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Timing the market

Why you should always rely on a good financial advisor.

It’s rough out there if you are actively investing on the stock exchange or if you actively track your own retirement portfolio. 

Over the past year and a bit, the market has swung violently more than once, only to correct again with more vigour or drop even further before most private investors could react. 

Some of the changes were expected by the market and often factored into the price of shares and currency, such as the recent downgrade in South Africa’s investment status, and some movements, such as Nenegate, Brexit and President Donald Trump’s win, caught the markets off guard. 

For many investors, the news of these events makes them grab their phones, check the news and then check their own investment portfolios. If the market moves are especially large, they use the same phone to call their broker or financial advisor to ask that their funds be moved or re-invested elsewhere. 

While this reaction is not unexpected, it is almost always the wrong one. To try and time the market, or to react to a major market shift after it had happened usually places the investor at the greatest disadvantage. 

There are many reasons for this:

  • Fees: Moving investments from one type of stock to another, or from equities to the money market, will attract fees that will cancel out some of the future growth that the new investment will attract.
  • Uncertainty: Just as you did not foresee the first major market move, you may not see the next one and subsequently lose out on growth or lose additional invested capital if your new investment also declines unexpectedly.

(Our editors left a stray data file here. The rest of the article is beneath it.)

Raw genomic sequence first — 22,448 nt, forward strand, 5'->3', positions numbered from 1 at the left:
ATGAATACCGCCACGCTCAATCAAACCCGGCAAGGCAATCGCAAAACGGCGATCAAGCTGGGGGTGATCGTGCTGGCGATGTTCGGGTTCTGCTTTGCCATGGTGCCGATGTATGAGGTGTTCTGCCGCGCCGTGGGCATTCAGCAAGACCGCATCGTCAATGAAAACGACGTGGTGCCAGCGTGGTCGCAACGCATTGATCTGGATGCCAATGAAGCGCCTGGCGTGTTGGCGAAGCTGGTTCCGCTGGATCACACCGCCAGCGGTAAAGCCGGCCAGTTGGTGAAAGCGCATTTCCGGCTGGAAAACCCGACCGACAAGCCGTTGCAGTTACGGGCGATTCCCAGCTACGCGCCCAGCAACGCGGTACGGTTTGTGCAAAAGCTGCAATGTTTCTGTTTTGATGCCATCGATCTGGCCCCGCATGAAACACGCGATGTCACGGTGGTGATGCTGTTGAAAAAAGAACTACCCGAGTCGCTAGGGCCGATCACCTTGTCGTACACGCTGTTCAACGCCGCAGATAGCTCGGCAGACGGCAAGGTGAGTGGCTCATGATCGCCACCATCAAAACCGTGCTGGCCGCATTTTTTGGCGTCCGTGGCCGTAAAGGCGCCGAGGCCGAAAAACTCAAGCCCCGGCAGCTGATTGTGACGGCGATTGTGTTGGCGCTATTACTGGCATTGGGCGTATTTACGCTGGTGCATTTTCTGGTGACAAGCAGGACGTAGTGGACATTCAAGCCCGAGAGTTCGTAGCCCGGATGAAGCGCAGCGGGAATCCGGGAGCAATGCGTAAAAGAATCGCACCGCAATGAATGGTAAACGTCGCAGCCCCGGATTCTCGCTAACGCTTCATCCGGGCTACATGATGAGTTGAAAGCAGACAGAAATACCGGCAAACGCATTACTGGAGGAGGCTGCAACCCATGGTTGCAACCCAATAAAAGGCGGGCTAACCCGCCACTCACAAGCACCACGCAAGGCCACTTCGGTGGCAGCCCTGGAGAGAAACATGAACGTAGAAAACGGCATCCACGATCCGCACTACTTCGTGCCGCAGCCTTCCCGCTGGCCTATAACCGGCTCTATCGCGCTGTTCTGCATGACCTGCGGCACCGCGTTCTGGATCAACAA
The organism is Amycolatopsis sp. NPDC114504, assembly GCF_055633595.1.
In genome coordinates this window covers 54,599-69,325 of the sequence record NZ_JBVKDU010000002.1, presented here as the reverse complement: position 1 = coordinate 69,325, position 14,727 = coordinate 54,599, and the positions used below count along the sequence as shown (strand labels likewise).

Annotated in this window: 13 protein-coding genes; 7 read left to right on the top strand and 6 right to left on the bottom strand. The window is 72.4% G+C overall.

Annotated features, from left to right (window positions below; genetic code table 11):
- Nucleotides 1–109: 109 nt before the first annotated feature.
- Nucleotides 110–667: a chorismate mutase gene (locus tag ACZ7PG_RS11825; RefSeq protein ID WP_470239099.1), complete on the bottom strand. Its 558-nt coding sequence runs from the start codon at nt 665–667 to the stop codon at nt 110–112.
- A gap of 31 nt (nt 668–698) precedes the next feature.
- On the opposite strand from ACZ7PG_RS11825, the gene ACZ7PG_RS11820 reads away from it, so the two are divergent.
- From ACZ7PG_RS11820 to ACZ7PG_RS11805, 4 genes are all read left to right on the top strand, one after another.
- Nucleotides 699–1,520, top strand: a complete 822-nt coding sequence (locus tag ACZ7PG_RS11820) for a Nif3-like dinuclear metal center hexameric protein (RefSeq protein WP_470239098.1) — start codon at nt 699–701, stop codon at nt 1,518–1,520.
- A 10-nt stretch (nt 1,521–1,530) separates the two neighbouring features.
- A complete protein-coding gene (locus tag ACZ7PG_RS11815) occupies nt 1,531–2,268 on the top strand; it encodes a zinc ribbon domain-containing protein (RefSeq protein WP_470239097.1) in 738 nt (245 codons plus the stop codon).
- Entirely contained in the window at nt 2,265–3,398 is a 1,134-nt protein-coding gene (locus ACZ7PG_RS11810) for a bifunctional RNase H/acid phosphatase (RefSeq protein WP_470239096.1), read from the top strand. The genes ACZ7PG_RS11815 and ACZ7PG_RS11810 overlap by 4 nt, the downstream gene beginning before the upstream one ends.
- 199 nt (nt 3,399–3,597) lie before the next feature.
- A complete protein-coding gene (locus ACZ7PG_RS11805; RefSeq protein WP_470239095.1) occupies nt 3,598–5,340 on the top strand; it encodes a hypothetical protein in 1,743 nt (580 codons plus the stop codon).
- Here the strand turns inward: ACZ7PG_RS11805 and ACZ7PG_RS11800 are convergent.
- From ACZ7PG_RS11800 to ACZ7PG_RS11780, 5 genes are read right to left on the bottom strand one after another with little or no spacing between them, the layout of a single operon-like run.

• Taxes: Cross border transactions and transactions where you have made a capital gain will attract additional taxes, which lead to an additional loss in your investment.
  • Delay: It takes time to move your capital from one investment to another and if you are actively managing your portfolio, it takes time to react to any market movement. This will inevitably mean that you will lose more capital as the markets decline before you have time to react and you may lose some of the growth potential in the market when you then react and invest in a stock, fund or market that is growing well. 

When trying to time the market the investor must be correct twice… when to leave the market and then again, when to re-enter the market. This is almost impossible to do! 

Question is – who will ring the bell to indicate the turnaround? 

When it comes to timing the market, the adage still holds true: Timing the market does not work, time in the market does. 

To make the most of your investment, it is vitally important that you plan your investment strategy with your financial advisor before you start investing. Once decided, you should then stick to this strategy and not deviate from it. 

In doing this, your certified financial advisor can be your best ally. A good financial planner, with some years’ experience, will be able to compare different funds or types of investments, give you a clear overview of your fund fees, give you advice on where and when to invest and, in the case of large market corrections, help you to calm down. 

For the best possible growth potential, it is important to find truly independent financial advisors, such as Ascor Independent Wealth Managers® (Recently awarded best independent advisor firm in South Africa by International Advisor Magazine). Ascor is not beholden to any fund, fund manager or financial services group and will be able to give you an accurate bird’s-eye view of the market, investment options and your funds’ growth potential.


Wouter Fourie

Ascor® Independent Wealth Managers


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